For this issue The Briefing looks at the latest trends in sustainable investing and finds some surprising developments.
The number of UK millennial investors who cite an interest in sustainable investing and actually invest in the class.
OppenheimerFunds surveyed over 900 UK HNW investors and advisers. The study also revealed a misalignment between HNW investors’ expectations from their advisers and what advisers think their clients want.
The number of investors globally who have at least 1% of their portfolio devoted to sustainable investments according to UBS.
The study revealed emerging economies including China, Brazil and the UAE as having the highest rates of sustainable investing adoption.
Investors in the US and the UK were found lagging in this regard, with only 12% and 20% adoption rates, respectively.
Millennials in the UK are four times more likely to invest in sustainable portfolios compared to their older peers, according to a research by Barclays.
Of the 2,000 investors polled in the UK, 43% below the age of 40 years were found to have made an impact investment during their lifetime.
On the contrary, 9% of investors aged between 50 and 59 years and only 3% of investors over 60 years of age were found to have made an impact investment.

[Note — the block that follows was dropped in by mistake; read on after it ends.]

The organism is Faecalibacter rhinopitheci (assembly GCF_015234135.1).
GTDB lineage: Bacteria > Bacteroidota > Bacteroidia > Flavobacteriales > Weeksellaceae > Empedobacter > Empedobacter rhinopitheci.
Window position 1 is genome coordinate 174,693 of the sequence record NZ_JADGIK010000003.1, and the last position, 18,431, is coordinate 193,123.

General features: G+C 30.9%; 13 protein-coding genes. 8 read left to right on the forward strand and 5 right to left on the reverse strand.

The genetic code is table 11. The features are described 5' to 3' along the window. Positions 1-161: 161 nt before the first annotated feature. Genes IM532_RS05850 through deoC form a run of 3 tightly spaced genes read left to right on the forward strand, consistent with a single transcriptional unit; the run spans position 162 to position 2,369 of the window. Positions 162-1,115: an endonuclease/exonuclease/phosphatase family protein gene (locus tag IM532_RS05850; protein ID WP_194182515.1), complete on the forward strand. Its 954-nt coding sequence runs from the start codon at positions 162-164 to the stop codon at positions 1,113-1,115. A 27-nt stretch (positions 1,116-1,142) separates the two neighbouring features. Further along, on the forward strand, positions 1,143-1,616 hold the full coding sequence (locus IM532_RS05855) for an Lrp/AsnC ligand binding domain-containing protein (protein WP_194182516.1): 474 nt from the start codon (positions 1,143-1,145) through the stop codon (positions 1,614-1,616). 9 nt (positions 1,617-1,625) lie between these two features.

of business executives of Hong Kong-listed companies have incorporated environmental, social and governance (ESG) factors into their core strategies.
The joint study by KPMG, CLP and the Hong Kong Institute of Chartered Secretaries (HKICS) surveyed more than 200 senior executives.
More than one third of the interviewees believed ESG issues do not significantly affect the business or that it offers limited short-term/immediate returns.
The amount raised by UBS’s new 100% ESG sustainable portfolio. Launched in June and available to UK clients, the portfolio gives access to World Bank bonds; green bonds and ESG equity funds focused on shareholder engagement.
The launch comes a year after UBS launched the investment vehicle in Switzerland.
Sustainable investment had little to no influence on the decision-making process of 32% of institutional investors, according to a report by British fund manager Schroders.
Of the 650 institutions polled, only the larger institutional investors were found to place a bigger focus for sustainable allocations.
The number of new sustainable emerging market debt funds launched by BlackRock
The UCITS-compliant strategies will invest in debt securities issued by government, public local authorities as well as corporates in emerging market countries.